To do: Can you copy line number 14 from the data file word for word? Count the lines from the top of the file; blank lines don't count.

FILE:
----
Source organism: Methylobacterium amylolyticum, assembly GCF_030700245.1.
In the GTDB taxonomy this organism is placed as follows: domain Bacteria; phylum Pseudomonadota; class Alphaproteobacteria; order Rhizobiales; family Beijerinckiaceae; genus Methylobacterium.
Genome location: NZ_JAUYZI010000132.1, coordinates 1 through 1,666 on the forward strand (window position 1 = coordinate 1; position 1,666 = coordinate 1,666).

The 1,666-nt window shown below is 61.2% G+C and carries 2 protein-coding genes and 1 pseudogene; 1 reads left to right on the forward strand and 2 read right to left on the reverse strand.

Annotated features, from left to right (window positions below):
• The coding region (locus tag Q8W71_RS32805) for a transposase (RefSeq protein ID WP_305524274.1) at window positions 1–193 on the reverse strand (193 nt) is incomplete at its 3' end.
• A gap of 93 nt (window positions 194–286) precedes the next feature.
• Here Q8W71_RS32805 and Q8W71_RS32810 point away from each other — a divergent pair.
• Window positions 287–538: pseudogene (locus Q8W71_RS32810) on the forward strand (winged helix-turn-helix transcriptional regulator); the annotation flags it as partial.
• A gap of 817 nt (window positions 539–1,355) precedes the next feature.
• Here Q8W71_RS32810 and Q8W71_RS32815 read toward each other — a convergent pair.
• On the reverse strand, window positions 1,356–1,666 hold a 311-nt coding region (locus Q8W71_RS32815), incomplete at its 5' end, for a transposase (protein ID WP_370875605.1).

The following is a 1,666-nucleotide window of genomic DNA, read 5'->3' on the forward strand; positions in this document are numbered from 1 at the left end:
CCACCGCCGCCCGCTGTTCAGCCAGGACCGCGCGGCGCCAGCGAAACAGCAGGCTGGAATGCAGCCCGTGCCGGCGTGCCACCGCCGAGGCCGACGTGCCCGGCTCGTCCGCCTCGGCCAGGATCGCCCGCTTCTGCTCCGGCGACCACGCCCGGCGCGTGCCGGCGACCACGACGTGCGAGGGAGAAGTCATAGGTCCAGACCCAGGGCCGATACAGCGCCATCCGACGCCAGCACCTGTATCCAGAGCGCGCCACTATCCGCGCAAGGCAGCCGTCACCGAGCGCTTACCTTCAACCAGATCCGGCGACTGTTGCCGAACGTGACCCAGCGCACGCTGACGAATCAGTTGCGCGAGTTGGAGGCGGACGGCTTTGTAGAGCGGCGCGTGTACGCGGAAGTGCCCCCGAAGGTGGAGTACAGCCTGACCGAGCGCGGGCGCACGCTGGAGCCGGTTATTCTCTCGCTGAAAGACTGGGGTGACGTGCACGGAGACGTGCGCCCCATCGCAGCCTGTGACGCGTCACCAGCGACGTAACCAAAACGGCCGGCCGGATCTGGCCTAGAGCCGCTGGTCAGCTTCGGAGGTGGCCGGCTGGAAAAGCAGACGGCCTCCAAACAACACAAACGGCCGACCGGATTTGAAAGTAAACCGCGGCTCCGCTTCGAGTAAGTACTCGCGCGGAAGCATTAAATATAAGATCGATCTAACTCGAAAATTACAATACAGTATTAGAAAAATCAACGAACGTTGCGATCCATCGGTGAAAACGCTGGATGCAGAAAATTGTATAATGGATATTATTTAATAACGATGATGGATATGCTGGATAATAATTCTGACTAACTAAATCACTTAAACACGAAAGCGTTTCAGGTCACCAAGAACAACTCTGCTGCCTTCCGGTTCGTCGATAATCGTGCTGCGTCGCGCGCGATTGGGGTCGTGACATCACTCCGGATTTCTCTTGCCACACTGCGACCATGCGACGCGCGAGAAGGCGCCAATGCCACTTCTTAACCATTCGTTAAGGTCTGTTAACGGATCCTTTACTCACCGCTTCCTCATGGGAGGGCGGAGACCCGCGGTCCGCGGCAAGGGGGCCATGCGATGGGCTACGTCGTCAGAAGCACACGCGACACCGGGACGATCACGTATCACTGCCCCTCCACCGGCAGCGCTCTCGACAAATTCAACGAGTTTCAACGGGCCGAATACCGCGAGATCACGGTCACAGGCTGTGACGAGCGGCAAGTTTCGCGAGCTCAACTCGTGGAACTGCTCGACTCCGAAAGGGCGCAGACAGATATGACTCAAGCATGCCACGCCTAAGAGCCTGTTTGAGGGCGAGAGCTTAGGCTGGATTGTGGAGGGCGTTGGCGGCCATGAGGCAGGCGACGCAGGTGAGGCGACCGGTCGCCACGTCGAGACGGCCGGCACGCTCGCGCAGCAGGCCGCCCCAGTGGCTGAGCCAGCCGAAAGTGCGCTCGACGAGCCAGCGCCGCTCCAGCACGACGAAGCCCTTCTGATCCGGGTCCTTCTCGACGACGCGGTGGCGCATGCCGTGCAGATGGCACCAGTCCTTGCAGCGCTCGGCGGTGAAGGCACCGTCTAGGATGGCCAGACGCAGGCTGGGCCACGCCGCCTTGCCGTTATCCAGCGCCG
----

CCACCGCCGCCCGCTGTTCAGCCAGGACCGCGCGGCGCCAGCGAAACAGCAGGCTGGAATGCAGCCCGTGCCGGCGTGCCACCGCCGAGGCCGACGTGCCCGGCTCGTCCGCCTCGGCCAGGATCGCCCGCTTCTGCTCCGGCGACCACGCCCGGCGCGTGCCGGCGACCACGACGTGCGAGGGAGAAGTCATAGGTCCAGACCCAGGGCCGATACAGCGCCATCCGACGCCAGCACCTGTATCCAGAGCGCGCCACTATCCGCGCAAGGCAGCCGTCACCGAGCGCTTACCTTCAACCAGATCCGGCGACTGTTGCCGAACGTGACCCAGCGCACGCTGACGAATCAGTTGCGCGAGTTGGAGGCGGACGGCTTTGTAGAGCGGCGCGTGTACGCGGAAGTGCCCCCGAAGGTGGAGTACAGCCTGACCGAGCGCGGGCGCACGCTGGAGCCGGTTATTCTCTCGCTGAAAGACTGGGGTGACGTGCACGGAGACGTGCGCCCCATCGCAGCCTGTGACGCGTCACCAGCGACGTAACCAAAACGGCCGGCCGGATCTGGCCTAGAGCCGCTGGTCAGCTTCGGAGGTGGCCGGCTGGAAAAGCAGACGGCCTCCAAACAACACAAACGGCCGACCGGATTTGAAAGTAAACCGCGGCTCCGCTTCGAGTAAGTACTCGCGCGGAAGCATTAAATATAAGATCGATCTAACTCGAAAATTACAATACAGTATTAGAAAAATCAACGAACGTTGCGATCCATCGGTGAAAACGCTGGATGCAGAAAATTGTATAATGGATATTATTTAATAACGATGATGGATATGCTGGATAATAATTCTGACTAACTAAATCACTTAAACACGAAAGCGTTTCAGGTCACCAAGAACAACTCTGCTGCCTTCCGGTTCGTCGATAATCGTGCTGCGTCGCGCGCGATTGGGGTCGTGACATCACTCCGGATTTCTCTTGCCACACTGCGACCATGCGACGCGCGAGAAGGCGCCAATGCCACTTCTTAACCATTCGTTAAGGTCTGTTAACGGATCCTTTACTCACCGCTTCCTCATGGGAGGGCGGAGACCCGCGGTCCGCGGCAAGGGGGCCATGCGATGGGCTACGTCGTCAGAAGCACACGCGACACCGGGACGATCACGTATCACTGCCCCTCCACCGGCAGCGCTCTCGACAAATTCAACGAGTTTCAACGGGCCGAATACCGCGAGATCACGGTCACAGGCTGTGACGAGCGGCAAGTTTCGCGAGCTCAACTCGTGGAACTGCTCGACTCCGAAAGGGCGCAGACAGATATGACTCAAGCATGCCACGCCTAAGAGCCTGTTTGAGGGCGAGAGCTTAGGCTGGATTGTGGAGGGCGTTGGCGGCCATGAGGCAGGCGACGCAGGTGAGGCGACCGGTCGCCACGTCGAGACGGCCGGCACGCTCGCGCAGCAGGCCGCCCCAGTGGCTGAGCCAGCCGAAAGTGCGCTCGACGAGCCAGCGCCGCTCCAGCACGACGAAGCCCTTCTGATCCGGGTCCTTCTCGACGACGCGGTGGCGCATGCCGTGCAGATGGCACCAGTCCTTGCAGCGCTCGGCGGTGAAGGCACCGTCTAGGATGGCCAGACGCAGGCTGGGCCACGCCGCCTTGCCGTTATCCAGCGCCG